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Anheuser-Busch’s US$9.8 billion Budweiser IPO received a cool reception in Hong Kong. Photo: Shutterstock

Anheuser-Busch scraps its US$9.8 billion IPO for Budweiser in Hong Kong, scuppering world’s largest fundraising plan of 2019

  • The world’s brewer has cited ‘prevailing market conditions’ as one of the factors for its decision to scupper the IPO of its Budweiser unit
  • The brewer will continue to evaluate its options to enhance shareholder value, Anheuser-Busch said in a statement

Anheuser-Busch InBev has scrapped what could have been the largest global initial public offering (IPO) of 2019 in Hong Kong, in a setback to the city’s plan to catch up with New York as the world’s fundraising hub.

“The company is not proceeding with this transaction due to several factors, including the prevailing market conditions,” Anheuser-Busch said in its announcement to scupper its US$9.8 billion IPO. “The company will closely monitor market conditions, as it continuously evaluates its options to enhance shareholder value, optimise the business and drive long-term growth, subject to strict financial discipline.”
The decision came after the unit Budweiser Brewing Company APAC failed yesterday to price its IPO, which was expected to be offered at the lower end of a range of between HK$40 and HK$47 per share, according to a person familiar with the IPO, and a fund manager briefed by bookrunners of the deal.

According to its financing schedule, Anheuser-Busch had to price its Budweiser stock by Monday, for the shares to debut on July 19 in Hong Kong. Depending on the final pricing, Budweiser would potentially have raised US$8.3 billion to US$9.8 billion from the listing, surpassing Uber, which raised US$8.1 billion in New York in May to become the world’s largest IPO this year.

Belgium-based Anheuser-Busch picked an inopportune time to tap the financial markets, as Hong Kong is still reeling from the aftermath of a controversial extradition bill, where thousands of protesters still take to the streets around the city, more than a month after 1 million people voiced their opposition in a mass rally.
The city, a financial hub for Asia and an entry point for mainland China’s massive consumer market, is also squeezed by the year-long US-China trade war, which has forced companies to defer and reconsider their expansion in the city. Amid the downbeat sentiments, ESR Cayman Limited announced on June 13 that it would cancel a Hong Kong IPO plan, that could have raised between US$1.16 billion and US$1.24 billion, according to a Reuters report.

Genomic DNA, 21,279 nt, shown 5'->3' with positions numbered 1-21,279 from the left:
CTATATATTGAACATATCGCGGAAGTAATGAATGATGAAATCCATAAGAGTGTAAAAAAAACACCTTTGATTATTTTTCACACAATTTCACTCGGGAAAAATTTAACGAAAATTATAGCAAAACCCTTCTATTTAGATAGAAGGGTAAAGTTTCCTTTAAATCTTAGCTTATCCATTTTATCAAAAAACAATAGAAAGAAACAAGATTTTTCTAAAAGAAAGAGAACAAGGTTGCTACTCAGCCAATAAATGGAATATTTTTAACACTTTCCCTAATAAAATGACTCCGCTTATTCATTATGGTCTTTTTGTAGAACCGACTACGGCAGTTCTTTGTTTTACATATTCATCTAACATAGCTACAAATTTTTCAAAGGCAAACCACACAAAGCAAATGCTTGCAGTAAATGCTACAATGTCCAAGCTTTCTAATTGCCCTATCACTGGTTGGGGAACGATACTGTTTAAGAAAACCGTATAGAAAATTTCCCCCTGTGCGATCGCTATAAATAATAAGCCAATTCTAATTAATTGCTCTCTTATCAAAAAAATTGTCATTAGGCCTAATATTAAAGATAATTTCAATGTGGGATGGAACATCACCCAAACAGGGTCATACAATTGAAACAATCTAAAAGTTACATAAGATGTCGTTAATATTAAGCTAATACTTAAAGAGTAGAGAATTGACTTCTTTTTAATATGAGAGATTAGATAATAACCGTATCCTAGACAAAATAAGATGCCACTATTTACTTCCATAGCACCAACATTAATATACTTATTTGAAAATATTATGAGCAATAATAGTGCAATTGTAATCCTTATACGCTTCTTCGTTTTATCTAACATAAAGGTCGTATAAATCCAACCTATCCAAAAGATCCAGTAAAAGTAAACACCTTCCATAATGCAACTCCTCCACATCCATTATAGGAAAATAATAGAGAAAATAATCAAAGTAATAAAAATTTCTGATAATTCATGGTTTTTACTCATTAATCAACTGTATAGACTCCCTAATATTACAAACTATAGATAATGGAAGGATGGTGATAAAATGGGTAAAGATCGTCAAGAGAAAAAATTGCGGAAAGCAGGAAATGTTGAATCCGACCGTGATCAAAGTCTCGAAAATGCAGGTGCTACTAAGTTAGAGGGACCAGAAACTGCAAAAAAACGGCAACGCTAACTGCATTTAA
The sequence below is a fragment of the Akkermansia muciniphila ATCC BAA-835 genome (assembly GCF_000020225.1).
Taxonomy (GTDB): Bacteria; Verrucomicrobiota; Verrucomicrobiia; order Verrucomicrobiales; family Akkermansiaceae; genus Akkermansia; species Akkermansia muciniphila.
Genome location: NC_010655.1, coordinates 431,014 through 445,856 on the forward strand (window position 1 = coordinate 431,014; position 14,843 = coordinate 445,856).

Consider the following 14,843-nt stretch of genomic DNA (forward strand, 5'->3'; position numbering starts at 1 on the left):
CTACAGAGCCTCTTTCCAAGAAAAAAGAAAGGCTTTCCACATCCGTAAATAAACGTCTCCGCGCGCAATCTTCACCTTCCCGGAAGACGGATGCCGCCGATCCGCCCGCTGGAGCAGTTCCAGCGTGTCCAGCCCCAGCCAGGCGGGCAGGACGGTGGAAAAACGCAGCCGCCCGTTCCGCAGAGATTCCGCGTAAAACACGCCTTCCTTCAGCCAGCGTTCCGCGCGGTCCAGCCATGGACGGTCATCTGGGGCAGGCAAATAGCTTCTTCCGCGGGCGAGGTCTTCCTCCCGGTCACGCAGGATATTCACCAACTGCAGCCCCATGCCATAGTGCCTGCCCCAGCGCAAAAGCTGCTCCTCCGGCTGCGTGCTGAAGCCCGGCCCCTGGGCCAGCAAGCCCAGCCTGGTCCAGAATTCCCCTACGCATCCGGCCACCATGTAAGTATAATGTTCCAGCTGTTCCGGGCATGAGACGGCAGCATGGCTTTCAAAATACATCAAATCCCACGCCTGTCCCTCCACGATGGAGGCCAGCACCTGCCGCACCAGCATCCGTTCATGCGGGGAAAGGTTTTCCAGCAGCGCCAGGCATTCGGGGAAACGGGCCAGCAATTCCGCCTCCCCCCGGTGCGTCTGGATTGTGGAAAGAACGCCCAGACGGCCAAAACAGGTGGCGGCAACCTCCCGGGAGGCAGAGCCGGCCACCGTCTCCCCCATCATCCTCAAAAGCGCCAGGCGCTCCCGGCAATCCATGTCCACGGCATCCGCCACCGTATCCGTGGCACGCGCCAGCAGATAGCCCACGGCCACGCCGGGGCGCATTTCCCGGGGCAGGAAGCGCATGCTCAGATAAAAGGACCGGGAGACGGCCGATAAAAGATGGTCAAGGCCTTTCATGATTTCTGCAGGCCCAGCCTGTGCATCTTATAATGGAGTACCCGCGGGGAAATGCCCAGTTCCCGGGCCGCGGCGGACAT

Global investors had subscribed for more than US$10 billion worth of Budweiser shares. About 70 per cent of these orders were from hedge funds who bought at prices near the bottom end and tend to hold for the short term, according to a fund manager who declined to be named.

The remaining investors were global long-only funds. Chinese long-only funds snubbed the offer in favour of Hong Kong-listed China Resources Beer, a brewing company headquartered in Beijing.

The lack of institutional support for the share had some investors worried that it might slip beneath its offer price during next week’s debut.

The offeror “wants to sell the share at HK$47 apiece, but the market sentiment seems to be inclining toward Hk$40 and that’s a huge discount,” said Louis Tse Ming Kwong, managing director of VC Asset Management. “So the major factor is fixing the share price at the right level.”

Another worry is that China’s consumption of beer and other alcohol could be dampened by a government crackdown on organised crime since the start of the year, which has hurt business at karaoke bars and late-night restaurants in cities across China.

“The listing could be suspended or withdrawn if the company cannot set the price on Monday,” said Steven Tse, senior equity research analyst at Hong Kong brokerage SBI China Capital.

Cases of Budweiser beers are displayed in a Shanghai's supermarket on October 24, 2004. Photo: Agence France-Presse

The Hong Kong retail tranche of the offering, accounting for 5 per cent of the overall shares, was estimated by local brokerages to be 3.7 to 5 times oversubscribed, a tepid response in comparison to interest such mega listings have attracted from local investors in the past.

The huge scale of the listing led to a drop in local cash deposits, triggering a surge in Hong Kong’s interbank lending rate (Hibor), or the rate at which banks lend to each other. As interest rates rose, retail investors became less enthusiastic towards the listing offer, brokers said.

One-month Hibor spiked to 2.99 per cent late last week, the highest level since October 2008, before easing to 2.18 per cent on Friday.

Budweiser sells more than 50 beer brands in 39 territories, and counts China, Australia, South Korea, India and Vietnam among its key markets in Asia-Pacific.

The brewer is the largest by sales in China, according to data from industry consultancy GlobalData cited in Budweiser’s prospectus.

The company focuses on high-end beer, which represents the fastest-growing segment in the Asian market, according to GlobalData.

Proceeds from the listing would have been used to repay loans due to AB InBev subsidiaries, according to the listing prospectus.

This article appeared in the South China Morning Post print edition as: Budweiser calls off IPO in blow to city’s fundraising status